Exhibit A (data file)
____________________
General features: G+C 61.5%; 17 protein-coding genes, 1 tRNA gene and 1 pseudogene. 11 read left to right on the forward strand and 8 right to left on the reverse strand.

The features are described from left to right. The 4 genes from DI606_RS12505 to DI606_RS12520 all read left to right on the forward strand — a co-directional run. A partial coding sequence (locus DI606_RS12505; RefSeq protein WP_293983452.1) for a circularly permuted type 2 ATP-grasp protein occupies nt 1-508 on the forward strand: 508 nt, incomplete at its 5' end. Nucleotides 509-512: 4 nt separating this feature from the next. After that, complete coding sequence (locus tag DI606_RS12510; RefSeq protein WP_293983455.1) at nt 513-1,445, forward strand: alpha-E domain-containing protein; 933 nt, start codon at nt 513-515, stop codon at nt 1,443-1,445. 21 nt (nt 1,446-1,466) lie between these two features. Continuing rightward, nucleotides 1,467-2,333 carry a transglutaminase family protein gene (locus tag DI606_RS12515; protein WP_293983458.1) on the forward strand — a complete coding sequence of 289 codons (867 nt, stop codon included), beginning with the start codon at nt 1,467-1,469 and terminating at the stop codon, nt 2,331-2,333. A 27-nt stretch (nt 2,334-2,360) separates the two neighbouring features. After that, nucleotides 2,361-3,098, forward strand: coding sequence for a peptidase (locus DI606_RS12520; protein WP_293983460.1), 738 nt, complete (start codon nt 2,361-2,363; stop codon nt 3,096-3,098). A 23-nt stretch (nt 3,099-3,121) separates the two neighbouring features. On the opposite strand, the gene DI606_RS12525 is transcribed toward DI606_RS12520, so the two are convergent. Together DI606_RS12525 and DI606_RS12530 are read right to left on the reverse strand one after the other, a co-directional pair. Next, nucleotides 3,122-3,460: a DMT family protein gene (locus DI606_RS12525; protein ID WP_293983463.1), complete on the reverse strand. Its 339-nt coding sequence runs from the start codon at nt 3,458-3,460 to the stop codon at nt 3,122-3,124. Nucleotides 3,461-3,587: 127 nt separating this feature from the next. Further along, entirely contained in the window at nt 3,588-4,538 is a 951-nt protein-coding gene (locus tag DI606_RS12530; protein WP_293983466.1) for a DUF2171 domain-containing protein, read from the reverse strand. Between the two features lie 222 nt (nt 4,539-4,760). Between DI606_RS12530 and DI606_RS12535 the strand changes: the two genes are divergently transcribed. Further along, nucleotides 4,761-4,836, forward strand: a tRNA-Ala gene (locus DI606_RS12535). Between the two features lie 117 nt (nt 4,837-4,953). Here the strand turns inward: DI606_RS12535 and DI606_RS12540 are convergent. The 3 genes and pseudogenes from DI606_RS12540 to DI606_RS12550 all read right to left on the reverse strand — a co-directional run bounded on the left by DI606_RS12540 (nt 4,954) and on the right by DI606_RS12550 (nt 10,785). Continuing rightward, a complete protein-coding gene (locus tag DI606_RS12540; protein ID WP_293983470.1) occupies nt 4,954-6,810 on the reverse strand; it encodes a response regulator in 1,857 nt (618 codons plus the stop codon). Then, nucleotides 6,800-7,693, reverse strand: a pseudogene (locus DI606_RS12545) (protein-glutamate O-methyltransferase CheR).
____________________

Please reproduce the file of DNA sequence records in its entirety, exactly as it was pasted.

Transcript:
General features: G+C 61.5%; 17 protein-coding genes, 1 tRNA gene and 1 pseudogene. 11 read left to right on the forward strand and 8 right to left on the reverse strand.

The features are described from left to right. The 4 genes from DI606_RS12505 to DI606_RS12520 all read left to right on the forward strand — a co-directional run. A partial coding sequence (locus DI606_RS12505; RefSeq protein WP_293983452.1) for a circularly permuted type 2 ATP-grasp protein occupies nt 1-508 on the forward strand: 508 nt, incomplete at its 5' end. Nucleotides 509-512: 4 nt separating this feature from the next. After that, complete coding sequence (locus tag DI606_RS12510; RefSeq protein WP_293983455.1) at nt 513-1,445, forward strand: alpha-E domain-containing protein; 933 nt, start codon at nt 513-515, stop codon at nt 1,443-1,445. 21 nt (nt 1,446-1,466) lie between these two features. Continuing rightward, nucleotides 1,467-2,333 carry a transglutaminase family protein gene (locus tag DI606_RS12515; protein WP_293983458.1) on the forward strand — a complete coding sequence of 289 codons (867 nt, stop codon included), beginning with the start codon at nt 1,467-1,469 and terminating at the stop codon, nt 2,331-2,333. A 27-nt stretch (nt 2,334-2,360) separates the two neighbouring features. After that, nucleotides 2,361-3,098, forward strand: coding sequence for a peptidase (locus DI606_RS12520; protein WP_293983460.1), 738 nt, complete (start codon nt 2,361-2,363; stop codon nt 3,096-3,098). A 23-nt stretch (nt 3,099-3,121) separates the two neighbouring features. On the opposite strand, the gene DI606_RS12525 is transcribed toward DI606_RS12520, so the two are convergent. Together DI606_RS12525 and DI606_RS12530 are read right to left on the reverse strand one after the other, a co-directional pair. Next, nucleotides 3,122-3,460: a DMT family protein gene (locus DI606_RS12525; protein ID WP_293983463.1), complete on the reverse strand. Its 339-nt coding sequence runs from the start codon at nt 3,458-3,460 to the stop codon at nt 3,122-3,124. Nucleotides 3,461-3,587: 127 nt separating this feature from the next. Further along, entirely contained in the window at nt 3,588-4,538 is a 951-nt protein-coding gene (locus tag DI606_RS12530; protein WP_293983466.1) for a DUF2171 domain-containing protein, read from the reverse strand. Between the two features lie 222 nt (nt 4,539-4,760). Between DI606_RS12530 and DI606_RS12535 the strand changes: the two genes are divergently transcribed. Further along, nucleotides 4,761-4,836, forward strand: a tRNA-Ala gene (locus DI606_RS12535). Between the two features lie 117 nt (nt 4,837-4,953). Here the strand turns inward: DI606_RS12535 and DI606_RS12540 are convergent. The 3 genes and pseudogenes from DI606_RS12540 to DI606_RS12550 all read right to left on the reverse strand — a co-directional run bounded on the left by DI606_RS12540 (nt 4,954) and on the right by DI606_RS12550 (nt 10,785). Continuing rightward, a complete protein-coding gene (locus tag DI606_RS12540; protein ID WP_293983470.1) occupies nt 4,954-6,810 on the reverse strand; it encodes a response regulator in 1,857 nt (618 codons plus the stop codon). Then, nucleotides 6,800-7,693, reverse strand: a pseudogene (locus DI606_RS12545) (protein-glutamate O-methyltransferase CheR).